Yet what I have formerly said of other melancholy, I will say again, it may be cured or mitigated at least by some contrary passion, good counsel and persuasion, if it be withstood in the beginning, maturely resisted, and as those ancients hold, "the nails of it be pared before they grow too long." No better means to resist or repel it than by avoiding idleness, to be still seriously busied about some matters of importance, to drive out those vain fears, foolish fantasies and irksome suspicions out of his head, and then to be persuaded by his judicious friends, to give ear to their good counsel and advice, and wisely to consider, how much he discredits himself, his friends, dishonours his children, disgraceth his family, publisheth his shame, and as a trumpeter of his own misery, divulgeth, macerates, grieves himself and others; what an argument of weakness it is, how absurd a thing in its own nature, how ridiculous, how brutish a passion, how sottish, how odious; for as Hierome well hath it, Odium sui facit, et ipse novissime sibi odio est, others hate him, and at last he hates himself for it; how harebrain a disease, mad and furious. If he will but hear them speak, no doubt he may be cured. Joan, queen of Spain, of whom I have formerly spoken, under pretence of changing air was sent to Complutum, or Alcada de las Heneras, where Ximenius the archbishop of Toledo then lived, that by his good counsel (as for the present she was) she might be eased. "For a disease of the soul, if concealed, tortures and overturns it, and by no physic can sooner be removed than by a discreet man's comfortable speeches." I will not here insert any consolatory sentences to this purpose, or forestall any man's invention, but leave it every one to dilate and amplify as he shall think fit in his own judgment: let him advise with Siracides cap. 9. 1. "Be not jealous over the wife of thy bosom;" read that comfortable and pithy speech to this purpose of Ximenius, in the author himself, as it is recorded by Gomesius; consult with Chaloner lib. 9. de repub. Anglor. or Cúlia in her epistles, &c. Only this I will add, that if it be considered aright, which causeth this jealous passion, be it just or unjust, whether with or without cause, true or false, it ought not so heinously to be taken; 'tis no such real or capital matter, that it should make so deep a wound. 'Tis a blow that hurts not, an insensible smart, grounded many times upon false suspicion alone, and so fostered by a sinister conceit. If she be not dishonest, he troubles and macerates himself without a cause; or put case which is the worst, he be a cuckold, it cannot be helped, the more he stirs in it, the more he aggravates his own misery. How much better were it in such a case to dissemble or contemn it? why should that be feared which cannot be redressed? multæ tandem deposuerunt (saith Vives) quum flecti maritos non posse vident, many women, when they see there is no remedy, have been pacified; and shall men be more jealous than women? 'Tis some comfort in such a case to have companions, Solamen miseris socios habuisse doloris; Who can say he is free? Who can assure himself he is not one de præterito, or secure himself de futuro? If it were his case alone, it were hard; but being as it is almost a common calamity, 'tis not so grievously to be taken. If a man have a lock, which every man's key will open, as well as his own, why should he think to keep it private to himself? In some countries they make nothing of it, ne nobiles quidem, saith Leo Afer, in many parts of Africa (if she be past fourteen) there's not a nobleman that marries a maid, or that hath a chaste wife; 'tis so common; as the moon gives horns once a month to the world, do they to their husbands at least. And 'tis most part true which that Caledonian lady, Argetocovus, a British prince's wife, told Julia Augusta, when she took her up for dishonesty, "We Britons are naught at least with some few choice men of the better sort, but you Romans lie with every base knave, you are a company of common whores." Severus the emperor in his time made laws for the restraint of this vice; and as Dion Nicæus relates in his life, tria millia mæchorum, three thousand cuckold-makers, or naturæ monetam adulterantes, as Philo calls them, false coiners, and clippers of nature's money, were summoned into the court at once. And yet, Non omnem molitor quæ fluit undam videt, "the miller sees not all the water that goes by his mill:" no doubt, but, as in our days, these were of the commonalty, all the great ones were not so much as called in question for it. Martial's Epigram I suppose might have been generally applied in those licentious times, Omnia solus habes, &c., thy goods, lands, money, wits are thine own, Uxorem sed habes Candide cum populo; but neighbour Candidus your wife is common: husband and cuckold in that age it seems were reciprocal terms; the emperors themselves did wear Actæon's badge; how many Cæsars might I reckon up together, and what a catalogue of cornuted kings and princes in every story? Agamemnon, Menelaus, Philippus of Greece, Ptolomeus of Egypt, Lucullus, Cæsar, Pompeius, Cato, Augustus, Antonius, Antoninus, &c., that wore fair plumes of bull's feathers in their crests. The bravest soldiers and most heroical spirits could not avoid it. They have been active and passive in this business, they have either given or taken horns. King Arthur, whom we call one of the nine worthies, for all his great valour, was unworthily served by Mordred, one of his round table knights: and Guithera, or Helena Alba, his fair wife, as Leland interprets it, was an arrant honest woman. Parcerem libenter (saith mine author) Heroinarum læsæ majestati, si non historiæ veritas aurem vellicaret, I could willingly wink at a fair lady's faults, but that I am bound by the laws of history to tell the truth: against his will, God knows, did he write it, and so do I repeat it. I speak not of our times all this while, we have good, honest, virtuous men and women, whom fame, zeal, fear of God, religion and superstition contains: and yet for all that, we have many knights of this order, so dubbed by their wives, many good women abused by dissolute husbands. In some places, and such persons you may as soon enjoin them to carry water in a sieve, as to keep themselves honest. What shall a man do now in such a case? What remedy is to be had? how shall he be eased? By suing a divorce? this is hard to be effected: si non caste, tamen caute they carry the matter so cunningly, that though it be as common as simony, as clear and as manifest as the nose in a man's face, yet it cannot be evidently proved, or they likely taken in the fact: they will have a knave Gallus to watch, or with that Roman Sulpitia, all made fast and sure,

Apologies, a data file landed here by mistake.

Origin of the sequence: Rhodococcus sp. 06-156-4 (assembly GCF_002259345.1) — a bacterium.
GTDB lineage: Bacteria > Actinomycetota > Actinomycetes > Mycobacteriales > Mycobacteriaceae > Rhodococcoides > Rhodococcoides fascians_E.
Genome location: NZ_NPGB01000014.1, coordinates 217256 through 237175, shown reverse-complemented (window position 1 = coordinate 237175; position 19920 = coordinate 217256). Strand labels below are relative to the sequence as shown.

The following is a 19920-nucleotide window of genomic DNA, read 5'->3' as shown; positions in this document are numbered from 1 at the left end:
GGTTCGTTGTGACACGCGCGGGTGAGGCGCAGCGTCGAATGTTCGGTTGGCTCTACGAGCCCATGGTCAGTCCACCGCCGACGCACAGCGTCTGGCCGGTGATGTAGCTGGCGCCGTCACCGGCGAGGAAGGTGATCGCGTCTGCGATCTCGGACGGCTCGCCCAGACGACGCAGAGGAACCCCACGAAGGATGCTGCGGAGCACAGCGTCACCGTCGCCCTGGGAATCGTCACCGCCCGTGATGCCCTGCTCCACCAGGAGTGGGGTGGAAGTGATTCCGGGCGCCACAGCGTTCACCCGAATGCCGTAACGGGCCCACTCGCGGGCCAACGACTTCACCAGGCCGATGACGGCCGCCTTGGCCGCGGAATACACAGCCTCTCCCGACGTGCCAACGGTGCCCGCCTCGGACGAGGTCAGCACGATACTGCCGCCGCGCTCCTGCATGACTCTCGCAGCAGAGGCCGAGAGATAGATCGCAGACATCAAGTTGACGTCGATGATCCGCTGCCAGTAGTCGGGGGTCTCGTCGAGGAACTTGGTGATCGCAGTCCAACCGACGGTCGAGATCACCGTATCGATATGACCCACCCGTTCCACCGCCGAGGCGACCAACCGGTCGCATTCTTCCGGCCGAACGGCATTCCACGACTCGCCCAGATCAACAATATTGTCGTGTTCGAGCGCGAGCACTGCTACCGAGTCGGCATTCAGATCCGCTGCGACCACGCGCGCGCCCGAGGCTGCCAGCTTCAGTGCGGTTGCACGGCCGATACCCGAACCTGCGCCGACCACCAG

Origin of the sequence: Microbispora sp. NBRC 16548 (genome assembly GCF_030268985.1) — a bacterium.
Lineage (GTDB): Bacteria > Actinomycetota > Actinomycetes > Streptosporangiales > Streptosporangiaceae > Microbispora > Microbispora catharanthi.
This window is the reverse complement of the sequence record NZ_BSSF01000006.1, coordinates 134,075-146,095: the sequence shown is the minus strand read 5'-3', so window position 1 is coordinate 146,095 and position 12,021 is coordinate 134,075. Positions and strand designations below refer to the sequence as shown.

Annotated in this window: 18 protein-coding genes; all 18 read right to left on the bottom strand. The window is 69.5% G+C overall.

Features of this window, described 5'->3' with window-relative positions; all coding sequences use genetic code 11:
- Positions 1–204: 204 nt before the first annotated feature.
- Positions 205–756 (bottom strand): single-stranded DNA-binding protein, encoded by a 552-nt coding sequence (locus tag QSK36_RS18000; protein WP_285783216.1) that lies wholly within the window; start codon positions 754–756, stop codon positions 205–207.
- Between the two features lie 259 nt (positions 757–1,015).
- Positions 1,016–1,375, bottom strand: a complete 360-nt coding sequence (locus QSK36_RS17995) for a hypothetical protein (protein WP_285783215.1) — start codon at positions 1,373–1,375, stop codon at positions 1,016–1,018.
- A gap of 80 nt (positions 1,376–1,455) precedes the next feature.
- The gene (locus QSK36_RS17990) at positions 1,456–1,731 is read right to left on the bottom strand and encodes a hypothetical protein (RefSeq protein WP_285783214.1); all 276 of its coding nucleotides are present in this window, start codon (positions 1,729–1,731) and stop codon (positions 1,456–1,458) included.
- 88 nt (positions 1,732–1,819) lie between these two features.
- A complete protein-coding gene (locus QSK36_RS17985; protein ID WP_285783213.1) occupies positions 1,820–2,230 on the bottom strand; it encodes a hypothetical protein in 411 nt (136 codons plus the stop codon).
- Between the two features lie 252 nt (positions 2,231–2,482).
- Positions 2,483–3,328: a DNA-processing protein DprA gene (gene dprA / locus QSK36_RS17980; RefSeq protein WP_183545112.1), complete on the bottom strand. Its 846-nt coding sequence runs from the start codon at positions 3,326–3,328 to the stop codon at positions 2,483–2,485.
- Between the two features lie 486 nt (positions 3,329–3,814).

"Ne se Cadurcis destitutam fasciis,